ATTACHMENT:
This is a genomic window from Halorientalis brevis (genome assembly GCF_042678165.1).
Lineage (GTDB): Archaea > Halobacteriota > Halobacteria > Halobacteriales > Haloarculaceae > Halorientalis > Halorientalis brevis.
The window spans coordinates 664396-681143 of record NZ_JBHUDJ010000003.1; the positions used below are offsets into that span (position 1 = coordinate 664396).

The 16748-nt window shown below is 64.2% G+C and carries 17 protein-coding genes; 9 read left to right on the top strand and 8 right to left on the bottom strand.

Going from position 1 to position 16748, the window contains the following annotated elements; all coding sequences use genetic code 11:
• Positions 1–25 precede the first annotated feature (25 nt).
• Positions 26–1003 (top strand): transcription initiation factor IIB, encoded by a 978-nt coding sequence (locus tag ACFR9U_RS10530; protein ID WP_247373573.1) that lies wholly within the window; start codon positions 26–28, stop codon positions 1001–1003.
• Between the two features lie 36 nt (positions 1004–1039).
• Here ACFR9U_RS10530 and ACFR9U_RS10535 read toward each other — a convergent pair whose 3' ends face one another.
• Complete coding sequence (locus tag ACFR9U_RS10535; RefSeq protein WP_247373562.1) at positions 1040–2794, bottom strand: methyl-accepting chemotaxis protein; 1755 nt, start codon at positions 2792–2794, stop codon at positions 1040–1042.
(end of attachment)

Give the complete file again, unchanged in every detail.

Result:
This is a genomic window from Halorientalis brevis (genome assembly GCF_042678165.1).
Lineage (GTDB): Archaea > Halobacteriota > Halobacteria > Halobacteriales > Haloarculaceae > Halorientalis > Halorientalis brevis.
The window spans coordinates 664396-681143 of record NZ_JBHUDJ010000003.1; the positions used below are offsets into that span (position 1 = coordinate 664396).

The 16748-nt window shown below is 64.2% G+C and carries 17 protein-coding genes; 9 read left to right on the top strand and 8 right to left on the bottom strand.

Going from position 1 to position 16748, the window contains the following annotated elements; all coding sequences use genetic code 11:
• Positions 1–25 precede the first annotated feature (25 nt).
• Positions 26–1003 (top strand): transcription initiation factor IIB, encoded by a 978-nt coding sequence (locus tag ACFR9U_RS10530; protein ID WP_247373573.1) that lies wholly within the window; start codon positions 26–28, stop codon positions 1001–1003.
• Between the two features lie 36 nt (positions 1004–1039).
• Here ACFR9U_RS10530 and ACFR9U_RS10535 read toward each other — a convergent pair whose 3' ends face one another.
• Complete coding sequence (locus tag ACFR9U_RS10535; RefSeq protein WP_247373562.1) at positions 1040–2794, bottom strand: methyl-accepting chemotaxis protein; 1755 nt, start codon at positions 2792–2794, stop codon at positions 1040–1042.